Leaving the Single Market: Must the UK also leave the single aviation area.


With the UK invoking Article 50, Watson Farley and Williams has published an in-depth briefing.

Issues discussed in the briefing include:

  1. The risk of a “cliff edge” if the UK were to crash out of the EU with no deal ensuring that traffic rights are maintained with the EU, or a replacement Open Skies deal with the US;
  2. Related to that, the sequencing problem – if after two years the UK is still arguing over the withdrawal deal and not even started on the replacement deal; and
  3. The inadequacy of the UK Government’s White Paper, not least regarding transport (paragraph 8.32).

Why should skies remain open?

Why does it matter whether there is a post-Brexit deal for the aviation industry?

Two reasons stand out:

  1. With no deal, the UK will leave the EU’s single aviation market, traffic rights will be reduced, inhibiting transport between the UK and the EU, and between the UK and certain third countries, including the USA.
  2. Inhibiting transport to and from the UK will significantly affect wider economic activity beyond the aviation industry, in the UK and the EU.

Each industry will have its own reason to seek a special post-Brexit deal. Aviation’s case is founded on its direct contribution to the economy and indirect contribution to so much economic activity in other industries. The UK and EU should therefore agree an ambitious open skies deal, which ideally maintains the status quo.

The UK Government, however, has a lot to negotiate in the next two years and a new open skies treaty with the EU may not have priority. But it should. This briefing explains why it should, and how such a deal can be consistent with the UK and the EU’s objectives, as currently understood at the time of writing (29 March 2017).

Aviation industry expert panelists at the recent ACI Economics & Finance conference in London: All agreed the importance of open skies to the industry, and therefore the importance of a good deal. Two years until the end of open skies. Now the UK has formally given notice of its intention to withdraw from the EU, the two sides have two years to negotiate the UK’s withdrawal from the EU, taking into account – as the Treaty on European Union (the “TEU”) requires – the framework for the UK’s future relationship with the EU.

Three immediate problems arise:

  1. Today, the UK’s future relationship with the EU is unknown, so what precisely will be taken into account in the withdrawal negotiations is also unknown.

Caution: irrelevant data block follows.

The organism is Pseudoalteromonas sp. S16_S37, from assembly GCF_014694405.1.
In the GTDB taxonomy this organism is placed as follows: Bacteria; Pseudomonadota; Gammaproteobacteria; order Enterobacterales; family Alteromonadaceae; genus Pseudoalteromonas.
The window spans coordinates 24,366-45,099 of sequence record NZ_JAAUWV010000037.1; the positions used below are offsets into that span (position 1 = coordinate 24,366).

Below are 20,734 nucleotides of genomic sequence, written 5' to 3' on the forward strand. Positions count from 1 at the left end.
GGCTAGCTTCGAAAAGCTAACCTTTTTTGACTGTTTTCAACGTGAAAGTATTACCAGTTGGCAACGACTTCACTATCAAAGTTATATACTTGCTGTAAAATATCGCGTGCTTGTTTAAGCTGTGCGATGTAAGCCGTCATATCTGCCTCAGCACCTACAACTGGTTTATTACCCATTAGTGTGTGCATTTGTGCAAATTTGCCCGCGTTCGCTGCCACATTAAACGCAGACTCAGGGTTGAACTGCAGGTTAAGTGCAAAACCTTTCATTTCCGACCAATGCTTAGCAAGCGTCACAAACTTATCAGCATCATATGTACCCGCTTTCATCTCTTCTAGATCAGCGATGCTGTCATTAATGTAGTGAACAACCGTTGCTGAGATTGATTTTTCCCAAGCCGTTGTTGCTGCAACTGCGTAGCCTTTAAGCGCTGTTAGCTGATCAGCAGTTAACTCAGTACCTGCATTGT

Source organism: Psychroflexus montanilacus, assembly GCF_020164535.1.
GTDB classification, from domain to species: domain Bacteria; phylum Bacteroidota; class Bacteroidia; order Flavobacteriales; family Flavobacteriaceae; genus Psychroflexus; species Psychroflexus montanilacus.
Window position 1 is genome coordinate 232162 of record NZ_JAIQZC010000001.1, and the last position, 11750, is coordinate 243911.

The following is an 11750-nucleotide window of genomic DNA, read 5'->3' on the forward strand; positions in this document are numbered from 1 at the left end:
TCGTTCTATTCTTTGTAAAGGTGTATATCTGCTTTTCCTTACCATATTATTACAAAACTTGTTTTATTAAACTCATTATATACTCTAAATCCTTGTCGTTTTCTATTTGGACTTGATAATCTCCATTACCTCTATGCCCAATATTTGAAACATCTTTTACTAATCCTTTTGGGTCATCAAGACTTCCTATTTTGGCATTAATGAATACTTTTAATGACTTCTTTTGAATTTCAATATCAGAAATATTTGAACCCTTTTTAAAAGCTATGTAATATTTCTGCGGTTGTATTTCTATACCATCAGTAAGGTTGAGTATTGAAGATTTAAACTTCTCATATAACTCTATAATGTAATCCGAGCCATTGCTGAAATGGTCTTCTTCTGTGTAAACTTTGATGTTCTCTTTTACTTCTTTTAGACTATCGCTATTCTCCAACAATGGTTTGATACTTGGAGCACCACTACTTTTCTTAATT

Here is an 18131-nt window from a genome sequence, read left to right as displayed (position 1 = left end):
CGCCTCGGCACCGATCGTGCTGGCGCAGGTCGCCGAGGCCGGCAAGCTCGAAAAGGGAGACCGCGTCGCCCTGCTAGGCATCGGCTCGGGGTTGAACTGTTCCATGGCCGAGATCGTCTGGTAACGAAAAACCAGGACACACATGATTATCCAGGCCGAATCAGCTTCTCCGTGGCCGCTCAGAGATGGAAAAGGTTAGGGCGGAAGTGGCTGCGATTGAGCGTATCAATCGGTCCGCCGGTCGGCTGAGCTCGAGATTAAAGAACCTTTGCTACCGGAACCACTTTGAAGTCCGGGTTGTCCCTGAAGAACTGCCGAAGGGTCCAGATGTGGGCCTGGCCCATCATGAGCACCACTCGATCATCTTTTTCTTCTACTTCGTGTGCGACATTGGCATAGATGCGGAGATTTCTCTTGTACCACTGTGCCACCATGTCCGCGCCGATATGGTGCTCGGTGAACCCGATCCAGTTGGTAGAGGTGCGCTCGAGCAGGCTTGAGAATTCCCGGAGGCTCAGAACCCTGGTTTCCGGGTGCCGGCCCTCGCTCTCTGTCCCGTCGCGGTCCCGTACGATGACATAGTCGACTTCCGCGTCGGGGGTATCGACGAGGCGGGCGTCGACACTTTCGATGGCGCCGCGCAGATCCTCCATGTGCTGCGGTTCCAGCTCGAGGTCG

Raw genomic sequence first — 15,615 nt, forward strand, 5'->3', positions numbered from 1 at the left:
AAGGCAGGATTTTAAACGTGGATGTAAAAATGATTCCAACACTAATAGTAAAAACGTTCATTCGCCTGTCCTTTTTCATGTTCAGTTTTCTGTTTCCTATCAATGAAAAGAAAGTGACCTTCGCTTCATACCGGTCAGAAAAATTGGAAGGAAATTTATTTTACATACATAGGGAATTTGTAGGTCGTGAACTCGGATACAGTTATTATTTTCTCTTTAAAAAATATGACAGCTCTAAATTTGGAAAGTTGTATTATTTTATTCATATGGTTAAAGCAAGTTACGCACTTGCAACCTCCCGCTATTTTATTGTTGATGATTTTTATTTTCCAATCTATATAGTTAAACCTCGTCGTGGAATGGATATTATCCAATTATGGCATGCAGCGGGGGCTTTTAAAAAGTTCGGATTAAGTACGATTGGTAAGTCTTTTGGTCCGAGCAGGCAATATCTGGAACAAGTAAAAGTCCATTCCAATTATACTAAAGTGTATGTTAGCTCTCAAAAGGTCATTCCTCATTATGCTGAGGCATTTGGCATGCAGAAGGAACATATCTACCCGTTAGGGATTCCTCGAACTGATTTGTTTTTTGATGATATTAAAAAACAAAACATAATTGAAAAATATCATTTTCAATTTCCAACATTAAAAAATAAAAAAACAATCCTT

2. Two years is a very short time to negotiate anything of great substance, particularly a deal covering an entire economy. In any case, since a deal will need approval from the EU institutions and will be put before the UK Parliament, the actual time for negotiation will in practice be far shorter. There is a risk of a “cliff edge”, with the UK leaving the EU without any arrangements for the aviation sector.
  3. Unlike negotiating other trade deals, which involve trying to encourage economies to converge, Brexit involves trying to uncouple a major economy from the EU while doing the least damage – a challenge unprecedented in the EU’s history.

The first solution to these problems is to extend the two-year period. This requires unanimous agreement from the UK and the European Council. While not impossible, it cannot be guaranteed, and in any case, the UK Government believes a deal will be possible within two years:

The second solution – scarcely mentioned now – is revocation of the UK’s Article 50 notice. Regardless of the UK political consequences of that, some doubt it is legally possible – an interesting debate, but outside this note’s scope.

The UK Government’s proposed Great Repeal Bill is designed to reduce the legal uncertainty for businesses from Brexit by copying out wherever possible EU law into UK law on day one (to the extent EU law is not already present in domestic law). This cannot, however, solve the problem of loss of traffic rights, which exist by virtue of international treaty (in this case, through the UK’s membership of the EU).